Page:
This is partly a myth and partly due to the physical size of the bass.
Some people (even professional musicians) believe that low frequency sound waves "need room to develop". That's completely false. One thing that can happen with low frequency waves is they are more likely to form standing wave patterns inside smaller rooms. Those patterns will create spots where the overlapping waves reinforce or cancel each other out (anti-nodes and nodes, respectively). Sometimes a node is very close to the instrument and moving away from the instrument towards an anti-node makes the instrument sound louder. But in an open field or a large enough hall, the bass will sound loudest when you are right next to it.
The one way in which this is not a myth is that the resonating body of the bass is very large, and different aspects of the sound of the bass can resonate from different parts of the body. That means when you are very close to a bass, certain sound components may be much louder than others, and you might not be able to discern the quieter components (which are quieter because they are coming from the other side of the bass).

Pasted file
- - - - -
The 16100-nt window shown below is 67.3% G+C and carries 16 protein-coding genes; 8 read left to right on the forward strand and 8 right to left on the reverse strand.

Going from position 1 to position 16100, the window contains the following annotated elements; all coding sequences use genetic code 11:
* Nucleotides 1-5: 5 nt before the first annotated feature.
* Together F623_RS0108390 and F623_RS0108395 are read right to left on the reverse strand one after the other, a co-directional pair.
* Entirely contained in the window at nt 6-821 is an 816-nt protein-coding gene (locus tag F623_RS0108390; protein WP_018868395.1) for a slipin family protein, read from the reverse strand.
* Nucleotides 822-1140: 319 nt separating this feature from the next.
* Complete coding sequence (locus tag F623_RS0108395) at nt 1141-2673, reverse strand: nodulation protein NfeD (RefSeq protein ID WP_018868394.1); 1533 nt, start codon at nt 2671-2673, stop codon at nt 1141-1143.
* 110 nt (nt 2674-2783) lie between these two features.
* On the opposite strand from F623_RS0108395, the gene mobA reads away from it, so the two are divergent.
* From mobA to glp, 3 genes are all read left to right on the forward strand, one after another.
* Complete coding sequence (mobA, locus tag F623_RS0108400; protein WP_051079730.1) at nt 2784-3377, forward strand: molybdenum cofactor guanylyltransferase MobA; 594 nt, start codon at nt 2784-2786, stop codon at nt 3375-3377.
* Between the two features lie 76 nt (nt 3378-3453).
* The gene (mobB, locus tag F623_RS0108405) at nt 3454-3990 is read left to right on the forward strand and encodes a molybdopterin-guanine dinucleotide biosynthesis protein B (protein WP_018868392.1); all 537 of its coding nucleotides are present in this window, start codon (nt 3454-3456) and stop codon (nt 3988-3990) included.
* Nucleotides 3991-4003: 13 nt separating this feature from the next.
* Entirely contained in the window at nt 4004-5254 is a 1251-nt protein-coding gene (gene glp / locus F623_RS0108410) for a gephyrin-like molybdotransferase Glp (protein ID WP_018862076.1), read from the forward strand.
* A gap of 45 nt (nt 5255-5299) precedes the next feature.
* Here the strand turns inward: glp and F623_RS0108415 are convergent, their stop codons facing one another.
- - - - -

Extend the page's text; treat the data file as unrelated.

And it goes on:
When you move away from the bass, all the sound components mix together appropriately and you can hear each aspect of the sound at its appropriate relative volume.
Also note that bass players have their ears in one of the worst possible places to hear their own instrument! The bass radiates a lot more from its face than from the fingerboard. Bass players will hear a lot more fingerboard noises and the vibrations of the neck more directly. They may also have some amount of bone conduction of vibration from the neck of the bass, and bone conduction distorts the sound a lot.
Without a space that effectively reflects the sound back to the player's ears, playing the bass is a bit of an act of faith. So the bass player in question is completely correct to believe that if they could only stand in front of their bass about 5 - 10 feet away (because of the angle of the face of the bass being pointed slightly upwards), they would hear it most clearly. That's more of a position thing than a distance thing. If a bass player could remotely locate their ears the exact same distance from the f-holes as usual but directly in front of the bass instead of up near the scroll, they would find it quite loud and full sounding.